Important: "If you can read this sentence, you're invited. If someone told you about it, you're invited. If someone re-posted it somewhere else and you read it, you're invited. (Feel free to repost, mention, or link to this announcement anywhere you think people will be interested.) No level of expertise is required. Do not worry if you don't think you're interesting enough. You're much more interesting than you think you are. Even if you're not, you're invited anyway."

(Stolen from the Detroit/Ann Arbor event page)

Comment by mingyuan on Meetup : Chicago Rationality Reading Group · 2017-03-10T19:28:26.827Z · score: 0 (0 votes) · LW · GW

The meeting is actually at 1:00, not at noon as listed. Apologies, I think this was a glitch due to DST.

Comment by mingyuan on Double Crux — A Strategy for Resolving Disagreement · 2017-02-02T02:02:29.218Z · score: 10 (9 votes) · LW · GW

Anecdotal data time! We tried this at last week’s Chicago rationality meetup, with moderate success. Here’s a rundown of how we approached the activity, and some difficulties and confusion we encountered.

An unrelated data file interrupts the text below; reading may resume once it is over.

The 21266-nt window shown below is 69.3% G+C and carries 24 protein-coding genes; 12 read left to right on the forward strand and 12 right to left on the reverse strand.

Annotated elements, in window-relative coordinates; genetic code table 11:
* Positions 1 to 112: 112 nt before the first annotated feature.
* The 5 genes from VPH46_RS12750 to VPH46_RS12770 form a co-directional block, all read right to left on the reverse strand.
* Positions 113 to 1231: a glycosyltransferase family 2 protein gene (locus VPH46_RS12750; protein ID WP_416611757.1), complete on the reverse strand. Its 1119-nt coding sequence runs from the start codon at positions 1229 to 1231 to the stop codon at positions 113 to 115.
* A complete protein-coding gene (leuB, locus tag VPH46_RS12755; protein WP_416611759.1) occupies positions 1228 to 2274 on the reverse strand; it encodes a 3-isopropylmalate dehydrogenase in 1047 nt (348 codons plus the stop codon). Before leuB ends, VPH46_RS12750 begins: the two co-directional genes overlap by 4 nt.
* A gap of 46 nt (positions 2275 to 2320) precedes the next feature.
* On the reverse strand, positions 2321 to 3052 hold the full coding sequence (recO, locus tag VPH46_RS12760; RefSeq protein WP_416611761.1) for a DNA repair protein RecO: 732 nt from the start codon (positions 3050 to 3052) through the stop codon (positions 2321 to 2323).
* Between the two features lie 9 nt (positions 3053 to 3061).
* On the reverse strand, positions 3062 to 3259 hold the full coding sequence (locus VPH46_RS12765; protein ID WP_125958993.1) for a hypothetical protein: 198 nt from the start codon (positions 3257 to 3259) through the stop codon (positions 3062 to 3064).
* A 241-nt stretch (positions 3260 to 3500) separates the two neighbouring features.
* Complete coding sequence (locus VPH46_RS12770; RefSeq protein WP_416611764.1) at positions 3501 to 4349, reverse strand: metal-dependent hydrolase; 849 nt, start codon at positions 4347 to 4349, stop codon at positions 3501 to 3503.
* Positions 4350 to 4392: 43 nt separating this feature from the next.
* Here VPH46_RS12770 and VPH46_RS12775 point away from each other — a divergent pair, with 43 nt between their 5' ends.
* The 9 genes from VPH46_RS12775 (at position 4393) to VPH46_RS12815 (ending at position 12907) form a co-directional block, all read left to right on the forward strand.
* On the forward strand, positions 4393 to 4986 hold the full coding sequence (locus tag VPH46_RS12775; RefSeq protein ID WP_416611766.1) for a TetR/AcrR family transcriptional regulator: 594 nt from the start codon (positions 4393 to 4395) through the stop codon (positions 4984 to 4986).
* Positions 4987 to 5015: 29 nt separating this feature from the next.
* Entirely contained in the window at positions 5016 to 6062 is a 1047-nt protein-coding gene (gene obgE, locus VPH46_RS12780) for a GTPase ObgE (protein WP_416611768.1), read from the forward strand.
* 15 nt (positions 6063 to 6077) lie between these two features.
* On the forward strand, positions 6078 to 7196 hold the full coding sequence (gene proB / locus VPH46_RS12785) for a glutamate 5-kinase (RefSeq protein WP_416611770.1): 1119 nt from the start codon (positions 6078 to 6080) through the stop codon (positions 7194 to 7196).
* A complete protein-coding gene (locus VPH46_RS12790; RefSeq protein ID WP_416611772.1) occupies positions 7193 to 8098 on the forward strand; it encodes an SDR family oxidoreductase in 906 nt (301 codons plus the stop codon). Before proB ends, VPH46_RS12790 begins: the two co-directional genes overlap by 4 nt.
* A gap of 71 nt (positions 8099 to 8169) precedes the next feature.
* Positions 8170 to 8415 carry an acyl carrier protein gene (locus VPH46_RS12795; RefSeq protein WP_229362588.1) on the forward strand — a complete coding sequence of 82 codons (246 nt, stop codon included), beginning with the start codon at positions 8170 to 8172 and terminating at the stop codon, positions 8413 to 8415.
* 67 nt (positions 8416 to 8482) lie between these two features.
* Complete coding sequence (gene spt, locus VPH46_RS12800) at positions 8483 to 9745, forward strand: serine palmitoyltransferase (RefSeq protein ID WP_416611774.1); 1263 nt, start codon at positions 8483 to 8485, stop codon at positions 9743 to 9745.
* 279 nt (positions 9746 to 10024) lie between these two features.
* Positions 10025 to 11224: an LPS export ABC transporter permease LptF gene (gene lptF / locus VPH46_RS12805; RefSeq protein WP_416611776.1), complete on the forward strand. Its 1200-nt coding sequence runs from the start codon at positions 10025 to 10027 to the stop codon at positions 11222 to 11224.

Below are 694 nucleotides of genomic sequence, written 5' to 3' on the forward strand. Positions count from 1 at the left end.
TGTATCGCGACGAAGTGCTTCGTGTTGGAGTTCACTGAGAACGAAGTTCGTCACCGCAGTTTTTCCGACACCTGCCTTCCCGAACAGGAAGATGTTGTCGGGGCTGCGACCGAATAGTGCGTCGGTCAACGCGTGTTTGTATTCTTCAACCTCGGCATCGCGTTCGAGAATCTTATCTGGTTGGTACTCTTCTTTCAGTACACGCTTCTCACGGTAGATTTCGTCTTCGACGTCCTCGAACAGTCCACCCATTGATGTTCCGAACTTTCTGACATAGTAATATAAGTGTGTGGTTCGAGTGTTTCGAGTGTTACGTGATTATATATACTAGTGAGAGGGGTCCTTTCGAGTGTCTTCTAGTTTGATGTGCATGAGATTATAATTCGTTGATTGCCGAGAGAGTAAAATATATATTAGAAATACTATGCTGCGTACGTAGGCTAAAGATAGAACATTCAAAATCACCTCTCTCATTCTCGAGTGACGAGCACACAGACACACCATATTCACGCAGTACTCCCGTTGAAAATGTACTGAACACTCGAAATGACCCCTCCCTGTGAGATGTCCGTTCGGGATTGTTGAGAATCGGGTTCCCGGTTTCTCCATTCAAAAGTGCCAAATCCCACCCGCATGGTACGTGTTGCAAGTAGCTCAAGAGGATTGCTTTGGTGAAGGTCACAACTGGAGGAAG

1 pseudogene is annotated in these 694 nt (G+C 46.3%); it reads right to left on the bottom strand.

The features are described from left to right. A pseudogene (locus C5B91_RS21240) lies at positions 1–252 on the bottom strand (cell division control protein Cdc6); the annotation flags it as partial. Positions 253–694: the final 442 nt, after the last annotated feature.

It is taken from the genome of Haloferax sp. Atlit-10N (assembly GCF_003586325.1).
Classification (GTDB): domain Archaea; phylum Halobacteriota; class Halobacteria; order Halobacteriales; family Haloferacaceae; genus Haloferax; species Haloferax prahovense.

Before the meeting, some of us came up with lists of possibly contentious topics and/or strongly held opinions, and we used those as starting points by just listing them off to the group and seeing if anyone held the opposite view. Some of the assertions on which we disagreed were:

  • Cryonic preservation should be standard medical procedure upon death, on an opt-out basis
  • For the average person, reading the news has no practical value beyond social signalling
  • Public schools should focus on providing some minimum quality of education to all students before allocating resources to programs for gifted students
  • The rationality movement focuses too much of its energy on AI safety